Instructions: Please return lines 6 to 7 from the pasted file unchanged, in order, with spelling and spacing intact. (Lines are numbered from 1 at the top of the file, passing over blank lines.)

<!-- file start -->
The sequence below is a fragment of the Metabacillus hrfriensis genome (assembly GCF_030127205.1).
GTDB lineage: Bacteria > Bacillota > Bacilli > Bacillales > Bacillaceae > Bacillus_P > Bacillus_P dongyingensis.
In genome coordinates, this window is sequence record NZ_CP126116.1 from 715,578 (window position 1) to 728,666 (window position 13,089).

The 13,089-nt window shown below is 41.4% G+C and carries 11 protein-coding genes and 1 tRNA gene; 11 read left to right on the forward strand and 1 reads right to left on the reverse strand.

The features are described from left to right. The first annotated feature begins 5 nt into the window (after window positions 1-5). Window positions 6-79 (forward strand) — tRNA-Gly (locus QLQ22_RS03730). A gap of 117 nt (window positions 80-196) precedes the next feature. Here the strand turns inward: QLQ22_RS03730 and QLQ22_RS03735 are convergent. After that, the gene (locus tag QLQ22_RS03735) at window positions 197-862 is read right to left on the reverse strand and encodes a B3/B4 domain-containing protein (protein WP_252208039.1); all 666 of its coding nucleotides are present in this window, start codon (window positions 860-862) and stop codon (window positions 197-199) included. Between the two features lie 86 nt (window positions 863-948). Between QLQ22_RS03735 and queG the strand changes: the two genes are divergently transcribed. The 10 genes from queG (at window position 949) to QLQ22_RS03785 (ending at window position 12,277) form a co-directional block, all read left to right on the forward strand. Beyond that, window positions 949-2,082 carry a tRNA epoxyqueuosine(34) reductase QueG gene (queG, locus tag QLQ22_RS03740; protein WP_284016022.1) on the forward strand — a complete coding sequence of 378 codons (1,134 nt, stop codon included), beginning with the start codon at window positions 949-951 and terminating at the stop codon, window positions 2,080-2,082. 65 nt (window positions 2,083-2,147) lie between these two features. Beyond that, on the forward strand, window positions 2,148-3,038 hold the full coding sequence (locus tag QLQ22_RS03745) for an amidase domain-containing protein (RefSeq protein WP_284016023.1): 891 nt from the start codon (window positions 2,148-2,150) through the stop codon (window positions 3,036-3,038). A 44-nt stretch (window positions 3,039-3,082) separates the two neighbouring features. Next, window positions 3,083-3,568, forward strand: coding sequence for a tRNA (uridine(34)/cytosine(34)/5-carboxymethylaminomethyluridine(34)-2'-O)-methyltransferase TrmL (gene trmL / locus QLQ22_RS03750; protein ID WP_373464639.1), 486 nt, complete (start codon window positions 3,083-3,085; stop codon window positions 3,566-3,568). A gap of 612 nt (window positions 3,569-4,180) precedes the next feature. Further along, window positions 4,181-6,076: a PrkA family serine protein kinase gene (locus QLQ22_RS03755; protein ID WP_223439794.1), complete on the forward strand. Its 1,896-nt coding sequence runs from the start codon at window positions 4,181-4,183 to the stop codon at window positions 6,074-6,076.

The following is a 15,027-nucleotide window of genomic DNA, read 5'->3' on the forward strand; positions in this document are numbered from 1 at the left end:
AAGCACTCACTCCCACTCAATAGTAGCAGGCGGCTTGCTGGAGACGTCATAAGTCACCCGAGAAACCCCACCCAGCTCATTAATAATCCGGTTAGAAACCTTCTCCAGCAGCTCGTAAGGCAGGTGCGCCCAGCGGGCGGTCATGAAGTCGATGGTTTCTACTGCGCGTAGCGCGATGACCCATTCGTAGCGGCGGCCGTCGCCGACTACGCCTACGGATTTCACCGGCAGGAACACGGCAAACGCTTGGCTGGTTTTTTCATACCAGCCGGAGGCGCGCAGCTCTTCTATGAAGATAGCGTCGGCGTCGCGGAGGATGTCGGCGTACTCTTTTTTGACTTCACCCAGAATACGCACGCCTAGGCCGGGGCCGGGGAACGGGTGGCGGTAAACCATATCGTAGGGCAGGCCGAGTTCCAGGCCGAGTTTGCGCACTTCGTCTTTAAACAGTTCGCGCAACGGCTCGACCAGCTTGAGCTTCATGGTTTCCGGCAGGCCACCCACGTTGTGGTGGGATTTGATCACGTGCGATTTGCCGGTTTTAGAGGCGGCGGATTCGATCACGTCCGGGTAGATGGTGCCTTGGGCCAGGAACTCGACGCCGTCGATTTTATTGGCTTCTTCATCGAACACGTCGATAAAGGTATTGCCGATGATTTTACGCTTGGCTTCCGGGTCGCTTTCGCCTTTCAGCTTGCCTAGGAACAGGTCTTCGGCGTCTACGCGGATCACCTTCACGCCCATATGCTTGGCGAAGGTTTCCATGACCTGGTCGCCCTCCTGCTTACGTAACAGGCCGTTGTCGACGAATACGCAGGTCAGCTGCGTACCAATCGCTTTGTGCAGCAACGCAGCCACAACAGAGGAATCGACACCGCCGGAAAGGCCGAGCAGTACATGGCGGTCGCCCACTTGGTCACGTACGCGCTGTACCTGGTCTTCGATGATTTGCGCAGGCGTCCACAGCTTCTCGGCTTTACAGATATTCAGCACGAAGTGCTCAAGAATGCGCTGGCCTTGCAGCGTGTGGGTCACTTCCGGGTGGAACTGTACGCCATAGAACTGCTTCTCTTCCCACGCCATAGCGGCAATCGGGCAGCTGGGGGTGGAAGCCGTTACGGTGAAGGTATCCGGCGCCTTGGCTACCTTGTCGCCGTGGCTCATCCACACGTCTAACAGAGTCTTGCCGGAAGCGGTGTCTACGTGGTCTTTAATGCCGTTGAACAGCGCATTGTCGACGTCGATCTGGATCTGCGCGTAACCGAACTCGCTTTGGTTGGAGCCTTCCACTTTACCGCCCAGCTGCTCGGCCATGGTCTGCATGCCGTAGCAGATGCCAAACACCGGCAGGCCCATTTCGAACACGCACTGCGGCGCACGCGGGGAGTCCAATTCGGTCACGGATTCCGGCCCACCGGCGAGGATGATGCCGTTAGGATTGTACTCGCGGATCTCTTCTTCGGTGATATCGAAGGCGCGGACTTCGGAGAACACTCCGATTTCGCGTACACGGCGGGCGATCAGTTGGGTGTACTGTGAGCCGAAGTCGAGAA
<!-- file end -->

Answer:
The following is a 15,027-nucleotide window of genomic DNA, read 5'->3' on the forward strand; positions in this document are numbered from 1 at the left end:
AAGCACTCACTCCCACTCAATAGTAGCAGGCGGCTTGCTGGAGACGTCATAAGTCACCCGAGAAACCCCACCCAGCTCATTAATAATCCGGTTAGAAACCTTCTCCAGCAGCTCGTAAGGCAGGTGCGCCCAGCGGGCGGTCATGAAGTCGATGGTTTCTACTGCGCGTAGCGCGATGACCCATTCGTAGCGGCGGCCGTCGCCGACTACGCCTACGGATTTCACCGGCAGGAACACGGCAAACGCTTGGCTGGTTTTTTCATACCAGCCGGAGGCGCGCAGCTCTTCTATGAAGATAGCGTCGGCGTCGCGGAGGATGTCGGCGTACTCTTTTTTGACTTCACCCAGAATACGCACGCCTAGGCCGGGGCCGGGGAACGGGTGGCGGTAAACCATATCGTAGGGCAGGCCGAGTTCCAGGCCGAGTTTGCGCACTTCGTCTTTAAACAGTTCGCGCAACGGCTCGACCAGCTTGAGCTTCATGGTTTCCGGCAGGCCACCCACGTTGTGGTGGGATTTGATCACGTGCGATTTGCCGGTTTTAGAGGCGGCGGATTCGATCACGTCCGGGTAGATGGTGCCTTGGGCCAGGAACTCGACGCCGTCGATTTTATTGGCTTCTTCATCGAACACGTCGATAAAGGTATTGCCGATGATTTTACGCTTGGCTTCCGGGTCGCTTTCGCCTTTCAGCTTGCCTAGGAACAGGTCTTCGGCGTCTACGCGGATCACCTTCACGCCCATATGCTTGGCGAAGGTTTCCATGACCTGGTCGCCCTCCTGCTTACGTAACAGGCCGTTGTCGACGAATACGCAGGTCAGCTGCGTACCAATCGCTTTGTGCAGCAACGCAGCCACAACAGAGGAATCGACACCGCCGGAAAGGCCGAGCAGTACATGGCGGTCGCCCACTTGGTCACGTACGCGCTGTACCTGGTCTTCGATGATTTGCGCAGGCGTCCACAGCTTCTCGGCTTTACAGATATTCAGCACGAAGTGCTCAAGAATGCGCTGGCCTTGCAGCGTGTGGGTCACTTCCGGGTGGAACTGTACGCCATAGAACTGCTTCTCTTCCCACGCCATAGCGGCAATCGGGCAGCTGGGGGTGGAAGCCGTTACGGTGAAGGTATCCGGCGCCTTGGCTACCTTGTCGCCGTGGCTCATCCACACGTCTAACAGAGTCTTGCCGGAAGCGGTGTCTACGTGGTCTTTAATGCCGTTGAACAGCGCATTGTCGACGTCGATCTGGATCTGCGCGTAACCGAACTCGCTTTGGTTGGAGCCTTCCACTTTACCGCCCAGCTGCTCGGCCATGGTCTGCATGCCGTAGCAGATGCCAAACACCGGCAGGCCCATTTCGAACACGCACTGCGGCGCACGCGGGGAGTCCAATTCGGTCACGGATTCCGGCCCACCGGCGAGGATGATGCCGTTAGGATTGTACTCGCGGATCTCTTCTTCGGTGATATCGAAGGCGCGGACTTCGGAGAACACTCCGATTTCGCGTACACGGCGGGCGATCAGTTGGGTGTACTGTGAGCCGAAGTCGAGAA